The Fricot Nugget
(California State Mineral and Mining Museum, Mariposa, CA)
Some more fallout from my field trip last weekend in the southern Mother Lode of the Sierra Nevada. Ever wonder about what happened to all that gold that they mined in the Gold Rush and all the years afterward? What was the biggest nugget ever found? Are any good ones left?
Rough estimates peg the total amount of gold mined in California in the last 150 years at just over 100 million ounces. Numerous methods were utilized, including placering, hydraulic mining, dredging, and hard rock mining. Open pit mines were opened in the 1980's but they were done in by low gold prices in the 90's. All of the mining methods had profound effects on the environment of the mountains, as well as the Central Valley and San Francisco Bay.
The biggest nugget ever recovered was found at the Carson Hill mine in 1854, and weighed about 195 pounds. It was smelted, of course, since no one cared how they looked. The largest surviving nugget of the Gold Rush era is the one pictured above, the Fricot Nugget, weighing in at about 13 pounds. It was found in 1868, lost to history after 1878, and was rediscovered in a safe-deposit box in an Angels Camp bank in 1943. It is on display today in the California State Mineral and Mining Museum in Mariposa (http://southyosemitemuseums.org/csmmm/index.php). It is especially notable for the crystalline nature of gold. The picture above is about 3 inches across (for some reason, they wouldn't allow me to put a scale next to the sample). The whole nugget is almost a foot across, and is shown below.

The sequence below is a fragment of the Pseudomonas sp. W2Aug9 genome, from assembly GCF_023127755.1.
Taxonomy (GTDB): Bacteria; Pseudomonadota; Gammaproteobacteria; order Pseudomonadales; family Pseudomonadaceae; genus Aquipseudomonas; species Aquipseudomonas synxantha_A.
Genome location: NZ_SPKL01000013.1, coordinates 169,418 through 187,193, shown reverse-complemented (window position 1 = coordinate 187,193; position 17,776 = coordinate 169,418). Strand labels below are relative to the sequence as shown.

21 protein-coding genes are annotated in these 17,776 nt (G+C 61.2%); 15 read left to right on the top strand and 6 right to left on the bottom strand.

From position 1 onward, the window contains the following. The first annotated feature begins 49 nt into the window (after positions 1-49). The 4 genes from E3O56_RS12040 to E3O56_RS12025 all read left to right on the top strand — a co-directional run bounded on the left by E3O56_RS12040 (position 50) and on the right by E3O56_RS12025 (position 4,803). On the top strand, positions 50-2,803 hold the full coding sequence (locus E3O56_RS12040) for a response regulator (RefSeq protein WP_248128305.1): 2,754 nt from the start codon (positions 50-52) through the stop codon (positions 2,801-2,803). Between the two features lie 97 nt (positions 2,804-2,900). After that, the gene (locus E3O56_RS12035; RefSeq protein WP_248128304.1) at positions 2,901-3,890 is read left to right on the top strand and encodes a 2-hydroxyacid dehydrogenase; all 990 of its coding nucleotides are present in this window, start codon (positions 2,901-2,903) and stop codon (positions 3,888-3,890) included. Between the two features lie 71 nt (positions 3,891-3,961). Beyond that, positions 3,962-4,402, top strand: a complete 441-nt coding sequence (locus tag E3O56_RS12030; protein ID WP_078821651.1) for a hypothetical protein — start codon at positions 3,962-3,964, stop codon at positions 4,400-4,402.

When I started teaching at Modesto, I got gold fever, just as many do, and wasted quite a few weekends panning, panning and panning, and finding miniature flakes whose aggregate value is at least a few pennies. Ironically, the biggest piece of gold I have ever found in my life was in literally the first pan I ever dipped into a river, way back in 1976, in the midst of one of the worst droughts in California history. It was my second geology field trip, when I was at Chaffey Community College. The low water on the Stanislaus River near Highway 49 allowed me access to some very deep potholes, and as I was spooning out some gravel, I saw the flash of gold that turned out to weigh way less than 1 gram. I could even hear it tumbling in the glass cylinder! Well, it was a nice moment, never to be repeated again in 30 years!
Anyone else ever find anything good?